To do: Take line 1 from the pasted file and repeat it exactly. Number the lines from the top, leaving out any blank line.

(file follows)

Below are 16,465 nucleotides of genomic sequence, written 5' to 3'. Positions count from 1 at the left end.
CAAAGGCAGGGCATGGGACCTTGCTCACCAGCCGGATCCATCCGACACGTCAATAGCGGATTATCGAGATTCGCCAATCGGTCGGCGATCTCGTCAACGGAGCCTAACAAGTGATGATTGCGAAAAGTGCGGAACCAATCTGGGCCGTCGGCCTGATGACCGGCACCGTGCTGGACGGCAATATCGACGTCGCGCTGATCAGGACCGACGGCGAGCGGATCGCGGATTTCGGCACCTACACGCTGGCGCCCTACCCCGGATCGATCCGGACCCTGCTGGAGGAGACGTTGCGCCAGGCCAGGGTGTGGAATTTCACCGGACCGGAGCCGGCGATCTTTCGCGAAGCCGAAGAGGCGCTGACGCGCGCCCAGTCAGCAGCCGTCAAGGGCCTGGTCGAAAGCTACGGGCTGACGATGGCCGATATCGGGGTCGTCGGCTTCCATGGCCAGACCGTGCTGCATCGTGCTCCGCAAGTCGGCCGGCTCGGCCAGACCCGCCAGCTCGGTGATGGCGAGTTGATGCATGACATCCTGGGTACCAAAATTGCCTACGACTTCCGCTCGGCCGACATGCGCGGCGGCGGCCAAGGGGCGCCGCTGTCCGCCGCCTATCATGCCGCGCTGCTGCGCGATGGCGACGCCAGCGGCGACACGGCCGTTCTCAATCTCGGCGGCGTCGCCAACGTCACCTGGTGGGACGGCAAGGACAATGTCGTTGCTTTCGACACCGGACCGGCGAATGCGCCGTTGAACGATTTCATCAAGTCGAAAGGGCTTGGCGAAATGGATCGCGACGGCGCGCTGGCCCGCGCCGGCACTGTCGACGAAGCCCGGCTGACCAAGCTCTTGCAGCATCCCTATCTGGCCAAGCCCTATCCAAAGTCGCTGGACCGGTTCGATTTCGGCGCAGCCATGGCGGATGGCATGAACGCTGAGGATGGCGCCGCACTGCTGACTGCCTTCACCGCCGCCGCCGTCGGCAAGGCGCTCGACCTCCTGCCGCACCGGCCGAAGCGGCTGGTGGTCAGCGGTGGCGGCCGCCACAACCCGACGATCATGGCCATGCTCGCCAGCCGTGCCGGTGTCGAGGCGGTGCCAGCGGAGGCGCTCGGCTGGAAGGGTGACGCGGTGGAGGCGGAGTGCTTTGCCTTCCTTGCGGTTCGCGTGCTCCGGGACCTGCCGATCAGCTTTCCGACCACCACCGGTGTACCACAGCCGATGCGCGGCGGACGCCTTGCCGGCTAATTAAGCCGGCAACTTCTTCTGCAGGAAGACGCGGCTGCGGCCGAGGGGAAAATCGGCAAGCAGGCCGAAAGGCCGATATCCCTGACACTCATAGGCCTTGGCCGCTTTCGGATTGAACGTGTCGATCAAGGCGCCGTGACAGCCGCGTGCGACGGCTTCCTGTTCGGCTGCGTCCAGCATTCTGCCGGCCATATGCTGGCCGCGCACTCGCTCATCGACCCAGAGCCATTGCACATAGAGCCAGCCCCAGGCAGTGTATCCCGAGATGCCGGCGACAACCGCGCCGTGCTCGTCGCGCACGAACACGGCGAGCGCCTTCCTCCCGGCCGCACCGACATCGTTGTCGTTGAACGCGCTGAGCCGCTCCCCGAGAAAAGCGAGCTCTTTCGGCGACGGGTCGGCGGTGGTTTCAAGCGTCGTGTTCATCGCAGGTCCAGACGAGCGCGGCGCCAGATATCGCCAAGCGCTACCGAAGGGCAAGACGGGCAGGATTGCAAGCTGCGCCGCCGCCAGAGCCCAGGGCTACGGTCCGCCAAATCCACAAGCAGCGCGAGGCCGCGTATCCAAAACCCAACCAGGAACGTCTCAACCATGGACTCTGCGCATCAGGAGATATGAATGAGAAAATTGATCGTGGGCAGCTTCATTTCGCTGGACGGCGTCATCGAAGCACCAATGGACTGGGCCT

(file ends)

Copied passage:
Below are 16,465 nucleotides of genomic sequence, written 5' to 3'. Positions count from 1 at the left end.